Lavinia by Ursula Le Guin and The Death of the Author

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“Perhaps I did not do you justice, Lavinia.”

This is what Virgil himself says to the character he wrote, but never allowed to speak. In Ursula Le Guin’s novel Lavinia, Aeneas’ wife is finally given a voice. The story follows Lavinia from early childhood to her death, and almost reads as a memoir. To me, a particularly interesting part of the book was when Le Guin also gave voice to the author of the Aeneid himself. As he’s dying, Virgil appears as a spectre to Lavinia and talks to her about his work and what awaits her.

“‘And what I thought I knew of you – what little I thought of at all – was stupid, conventional, unimagined. I thought you were a blonde! But you can’t have two love stories in one epic. Where would the battles fit? In any case, how could one possibly end a story with a marriage?’
‘It does seem more like a beginning than an end,’ I said.
We both brooded.
‘It’s all wrong,’ he said. ‘I will tell them to burn it.'”

I loved how Le Guin used the fact that Aeneid was left unfinished and that Virgil wanted his work burned as a part of her own story. It also poses some interesting questions about authors and their characters. Once the characters are written, they begin a life of their own. They do not belong only to the author, they live in the minds of everyone who reads about them. It made me think of Roland Barthes and his “The Death of the Author”. One of the things Barthes points out is that the author’s intent is not what we should be concerned about. Writer, after writing a book, becomes just another reader. Barthes calls for the reader-response critial theory, the basis of which are individual thoughts about a literary work. The point is not to try to understand what the author wanted to say, but to focus on what you (the reader) think the book is saying.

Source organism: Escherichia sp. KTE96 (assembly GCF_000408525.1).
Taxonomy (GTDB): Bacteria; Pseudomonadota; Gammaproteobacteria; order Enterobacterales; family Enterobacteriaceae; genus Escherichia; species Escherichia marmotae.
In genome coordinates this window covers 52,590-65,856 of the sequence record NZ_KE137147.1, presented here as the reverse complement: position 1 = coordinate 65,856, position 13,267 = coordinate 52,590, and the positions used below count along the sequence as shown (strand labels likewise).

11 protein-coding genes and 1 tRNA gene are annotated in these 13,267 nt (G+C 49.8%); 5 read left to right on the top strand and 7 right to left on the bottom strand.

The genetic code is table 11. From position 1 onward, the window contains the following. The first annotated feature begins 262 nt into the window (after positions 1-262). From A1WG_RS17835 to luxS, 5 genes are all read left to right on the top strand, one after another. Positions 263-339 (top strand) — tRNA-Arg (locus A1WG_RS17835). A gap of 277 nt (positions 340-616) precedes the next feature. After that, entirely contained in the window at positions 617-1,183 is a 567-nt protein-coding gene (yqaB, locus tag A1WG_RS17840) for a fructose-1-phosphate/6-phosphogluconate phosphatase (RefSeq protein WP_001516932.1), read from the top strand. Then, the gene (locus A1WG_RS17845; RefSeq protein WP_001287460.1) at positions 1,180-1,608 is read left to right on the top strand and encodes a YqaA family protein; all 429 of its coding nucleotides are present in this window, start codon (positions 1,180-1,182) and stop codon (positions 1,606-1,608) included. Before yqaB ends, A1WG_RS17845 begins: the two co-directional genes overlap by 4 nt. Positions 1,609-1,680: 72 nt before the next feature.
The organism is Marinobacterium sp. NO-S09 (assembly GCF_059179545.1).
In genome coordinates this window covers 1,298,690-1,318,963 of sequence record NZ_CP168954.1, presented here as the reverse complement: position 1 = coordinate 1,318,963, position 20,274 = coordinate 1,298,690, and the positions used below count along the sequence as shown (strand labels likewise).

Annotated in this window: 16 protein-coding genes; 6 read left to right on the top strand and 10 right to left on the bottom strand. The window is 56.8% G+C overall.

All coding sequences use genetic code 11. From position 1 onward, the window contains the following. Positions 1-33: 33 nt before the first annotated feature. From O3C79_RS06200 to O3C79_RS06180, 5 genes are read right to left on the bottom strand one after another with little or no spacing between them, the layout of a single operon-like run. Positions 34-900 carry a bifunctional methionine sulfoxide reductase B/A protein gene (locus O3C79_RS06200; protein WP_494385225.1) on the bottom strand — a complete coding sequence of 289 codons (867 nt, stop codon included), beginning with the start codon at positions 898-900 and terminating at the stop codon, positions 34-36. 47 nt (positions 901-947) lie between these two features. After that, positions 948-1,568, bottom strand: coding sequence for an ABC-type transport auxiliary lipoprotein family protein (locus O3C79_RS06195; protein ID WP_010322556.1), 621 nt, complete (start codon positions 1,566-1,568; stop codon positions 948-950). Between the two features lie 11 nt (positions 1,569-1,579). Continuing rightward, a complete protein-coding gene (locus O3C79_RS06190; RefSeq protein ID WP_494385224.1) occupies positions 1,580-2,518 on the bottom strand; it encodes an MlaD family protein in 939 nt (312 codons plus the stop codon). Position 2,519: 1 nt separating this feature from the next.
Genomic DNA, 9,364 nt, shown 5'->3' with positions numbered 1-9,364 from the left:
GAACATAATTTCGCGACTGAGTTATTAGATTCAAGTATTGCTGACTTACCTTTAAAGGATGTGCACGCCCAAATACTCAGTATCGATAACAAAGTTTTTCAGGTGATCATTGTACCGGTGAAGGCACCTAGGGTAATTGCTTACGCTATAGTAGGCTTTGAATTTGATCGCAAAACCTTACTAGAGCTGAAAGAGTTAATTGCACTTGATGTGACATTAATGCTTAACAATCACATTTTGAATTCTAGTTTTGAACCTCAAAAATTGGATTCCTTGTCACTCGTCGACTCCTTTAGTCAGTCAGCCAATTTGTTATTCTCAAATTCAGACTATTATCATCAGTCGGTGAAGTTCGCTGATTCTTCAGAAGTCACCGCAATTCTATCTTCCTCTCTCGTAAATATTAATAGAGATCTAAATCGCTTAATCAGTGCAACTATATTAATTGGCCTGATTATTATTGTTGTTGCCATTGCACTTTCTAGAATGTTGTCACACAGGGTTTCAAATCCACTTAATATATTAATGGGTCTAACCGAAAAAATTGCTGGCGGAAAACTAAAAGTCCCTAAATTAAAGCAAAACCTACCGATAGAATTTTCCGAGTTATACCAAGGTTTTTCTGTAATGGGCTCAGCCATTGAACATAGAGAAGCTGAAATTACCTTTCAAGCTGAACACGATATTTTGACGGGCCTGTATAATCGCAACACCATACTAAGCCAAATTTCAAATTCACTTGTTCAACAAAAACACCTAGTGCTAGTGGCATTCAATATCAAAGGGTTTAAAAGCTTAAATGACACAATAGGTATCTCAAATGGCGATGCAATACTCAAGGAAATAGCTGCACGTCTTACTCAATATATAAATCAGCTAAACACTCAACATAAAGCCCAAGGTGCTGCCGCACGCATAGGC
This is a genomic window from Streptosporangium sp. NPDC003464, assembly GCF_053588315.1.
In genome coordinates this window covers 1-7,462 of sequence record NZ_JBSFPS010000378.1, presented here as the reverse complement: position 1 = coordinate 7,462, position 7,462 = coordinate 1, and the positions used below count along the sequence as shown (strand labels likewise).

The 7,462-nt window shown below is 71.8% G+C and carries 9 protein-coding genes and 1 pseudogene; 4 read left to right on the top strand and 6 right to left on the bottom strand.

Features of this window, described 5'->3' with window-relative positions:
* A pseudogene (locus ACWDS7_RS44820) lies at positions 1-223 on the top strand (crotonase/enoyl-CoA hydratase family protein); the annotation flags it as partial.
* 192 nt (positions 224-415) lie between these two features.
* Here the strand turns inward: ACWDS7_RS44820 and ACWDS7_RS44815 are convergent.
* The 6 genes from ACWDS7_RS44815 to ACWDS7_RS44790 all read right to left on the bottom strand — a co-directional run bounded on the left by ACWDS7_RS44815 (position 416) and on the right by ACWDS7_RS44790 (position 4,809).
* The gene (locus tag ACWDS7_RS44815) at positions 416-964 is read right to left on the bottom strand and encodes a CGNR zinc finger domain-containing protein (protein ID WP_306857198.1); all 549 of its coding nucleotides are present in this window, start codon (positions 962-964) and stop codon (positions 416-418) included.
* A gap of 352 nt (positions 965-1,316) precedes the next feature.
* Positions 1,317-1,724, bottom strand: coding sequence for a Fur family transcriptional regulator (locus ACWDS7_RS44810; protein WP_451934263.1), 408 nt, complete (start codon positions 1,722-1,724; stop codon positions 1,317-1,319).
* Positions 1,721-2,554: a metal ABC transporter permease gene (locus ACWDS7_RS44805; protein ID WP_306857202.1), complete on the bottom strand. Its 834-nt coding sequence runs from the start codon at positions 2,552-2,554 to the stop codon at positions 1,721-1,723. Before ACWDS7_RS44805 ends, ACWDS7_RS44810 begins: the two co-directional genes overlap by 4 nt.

“The reader is the space on which all the quotations that make up a writing are inscribed without any of them being lost; a text’s unity lies not in its origin but in its destination.” – Roland Barthes, “Death of the Author”

I don’t think this novel is trying to make the same points as Barthes, but since I’m a reader and I have the power to say what I think, I’ll just share with you my thoughts. 😉 Le Guin’s novel makes the author just a part of the story. He created Lavinia and her life depends on him, but it also continues without him. His vision of Lavinia is not the same as her own view of her personality and her life. And while Lavinia is a character, I feel she might also be seen as a reader. Virgil tells her some of the things that are going to happen, and she gives her own opinion on them. She also reads the signs and prophecies on Aeneas’ shield. While Aeneas sees a the birth of a city, and his destiny fullfilled, Lavinia sees war and death. Both of these things are going to happen, but they are seeing them in a different way. The entire novel is basically the Aeneid seen in a different way, and from a different perspective.

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Speaking of war, I liked how the novel treats this subject. Yes, Aeneas is the hero. But does this make the wars he leads and deaths he causes acceptable? While Aeneas sees only his mission, and does what he thinks is right, Lavinia sees countless wars in the future. This doesn’t mean Aeneas is an unlikeable charater. He knows not everything is black and white, and is tortured by everything he did. He takes no pleasure in killing, and is trying to teach his son not to seek unnecessary wars. And yet, to him wars seem inevitable. Lavinia notices this, and she sees how men are raised to think of war as a part of their lives. They are raised to seek honour, and even to seek conflict. She, on the other hand, fears war, destruction, and loss. To Lavinia, war represents violence and loss of innocence, and she cannot see it as something that brings honour.